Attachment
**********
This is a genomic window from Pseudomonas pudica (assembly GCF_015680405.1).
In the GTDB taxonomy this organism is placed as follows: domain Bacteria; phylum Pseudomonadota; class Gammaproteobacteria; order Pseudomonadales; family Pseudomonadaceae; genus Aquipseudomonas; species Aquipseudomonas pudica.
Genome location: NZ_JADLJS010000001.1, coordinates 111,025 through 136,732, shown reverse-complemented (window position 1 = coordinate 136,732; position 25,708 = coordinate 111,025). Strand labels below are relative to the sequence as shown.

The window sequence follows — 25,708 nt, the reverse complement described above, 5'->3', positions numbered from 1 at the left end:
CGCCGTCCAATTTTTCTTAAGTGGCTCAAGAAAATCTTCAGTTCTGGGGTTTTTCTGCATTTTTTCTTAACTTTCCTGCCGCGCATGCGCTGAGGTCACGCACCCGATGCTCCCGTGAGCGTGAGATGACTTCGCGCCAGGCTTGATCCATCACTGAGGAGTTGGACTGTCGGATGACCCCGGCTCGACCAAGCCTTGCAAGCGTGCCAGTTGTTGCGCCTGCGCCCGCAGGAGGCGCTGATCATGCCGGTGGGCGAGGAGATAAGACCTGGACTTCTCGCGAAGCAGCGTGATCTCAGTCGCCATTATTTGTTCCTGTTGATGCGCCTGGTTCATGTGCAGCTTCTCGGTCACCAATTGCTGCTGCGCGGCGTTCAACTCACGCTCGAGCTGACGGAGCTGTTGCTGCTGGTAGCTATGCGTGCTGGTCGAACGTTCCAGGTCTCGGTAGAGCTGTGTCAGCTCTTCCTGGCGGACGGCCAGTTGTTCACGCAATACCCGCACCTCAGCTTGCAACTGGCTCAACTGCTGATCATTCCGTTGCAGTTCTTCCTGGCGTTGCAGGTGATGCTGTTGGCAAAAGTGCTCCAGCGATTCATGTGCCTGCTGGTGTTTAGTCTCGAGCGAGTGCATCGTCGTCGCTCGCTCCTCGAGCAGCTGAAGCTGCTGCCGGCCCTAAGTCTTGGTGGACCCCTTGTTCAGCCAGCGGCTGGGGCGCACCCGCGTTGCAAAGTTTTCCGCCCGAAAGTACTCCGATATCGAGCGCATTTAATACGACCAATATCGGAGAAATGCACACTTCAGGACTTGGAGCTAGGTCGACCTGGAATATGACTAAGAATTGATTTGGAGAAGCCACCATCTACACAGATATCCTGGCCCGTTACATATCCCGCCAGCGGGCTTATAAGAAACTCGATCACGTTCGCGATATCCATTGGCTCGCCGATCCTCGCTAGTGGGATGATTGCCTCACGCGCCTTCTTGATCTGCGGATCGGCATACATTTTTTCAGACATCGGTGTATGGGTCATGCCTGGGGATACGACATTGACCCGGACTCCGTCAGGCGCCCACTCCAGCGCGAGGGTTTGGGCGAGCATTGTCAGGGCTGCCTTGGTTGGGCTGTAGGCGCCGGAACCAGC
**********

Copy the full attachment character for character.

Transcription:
This is a genomic window from Pseudomonas pudica (assembly GCF_015680405.1).
In the GTDB taxonomy this organism is placed as follows: domain Bacteria; phylum Pseudomonadota; class Gammaproteobacteria; order Pseudomonadales; family Pseudomonadaceae; genus Aquipseudomonas; species Aquipseudomonas pudica.
Genome location: NZ_JADLJS010000001.1, coordinates 111,025 through 136,732, shown reverse-complemented (window position 1 = coordinate 136,732; position 25,708 = coordinate 111,025). Strand labels below are relative to the sequence as shown.

The window sequence follows — 25,708 nt, the reverse complement described above, 5'->3', positions numbered from 1 at the left end:
CGCCGTCCAATTTTTCTTAAGTGGCTCAAGAAAATCTTCAGTTCTGGGGTTTTTCTGCATTTTTTCTTAACTTTCCTGCCGCGCATGCGCTGAGGTCACGCACCCGATGCTCCCGTGAGCGTGAGATGACTTCGCGCCAGGCTTGATCCATCACTGAGGAGTTGGACTGTCGGATGACCCCGGCTCGACCAAGCCTTGCAAGCGTGCCAGTTGTTGCGCCTGCGCCCGCAGGAGGCGCTGATCATGCCGGTGGGCGAGGAGATAAGACCTGGACTTCTCGCGAAGCAGCGTGATCTCAGTCGCCATTATTTGTTCCTGTTGATGCGCCTGGTTCATGTGCAGCTTCTCGGTCACCAATTGCTGCTGCGCGGCGTTCAACTCACGCTCGAGCTGACGGAGCTGTTGCTGCTGGTAGCTATGCGTGCTGGTCGAACGTTCCAGGTCTCGGTAGAGCTGTGTCAGCTCTTCCTGGCGGACGGCCAGTTGTTCACGCAATACCCGCACCTCAGCTTGCAACTGGCTCAACTGCTGATCATTCCGTTGCAGTTCTTCCTGGCGTTGCAGGTGATGCTGTTGGCAAAAGTGCTCCAGCGATTCATGTGCCTGCTGGTGTTTAGTCTCGAGCGAGTGCATCGTCGTCGCTCGCTCCTCGAGCAGCTGAAGCTGCTGCCGGCCCTAAGTCTTGGTGGACCCCTTGTTCAGCCAGCGGCTGGGGCGCACCCGCGTTGCAAAGTTTTCCGCCCGAAAGTACTCCGATATCGAGCGCATTTAATACGACCAATATCGGAGAAATGCACACTTCAGGACTTGGAGCTAGGTCGACCTGGAATATGACTAAGAATTGATTTGGAGAAGCCACCATCTACACAGATATCCTGGCCCGTTACATATCCCGCCAGCGGGCTTATAAGAAACTCGATCACGTTCGCGATATCCATTGGCTCGCCGATCCTCGCTAGTGGGATGATTGCCTCACGCGCCTTCTTGATCTGCGGATCGGCATACATTTTTTCAGACATCGGTGTATGGGTCATGCCTGGGGATACGACATTGACCCGGACTCCGTCAGGCGCCCACTCCAGCGCGAGGGTTTGGGCGAGCATTGTCAGGGCTGCCTTGGTTGGGCTGTAGGCGCCGGAACCAGC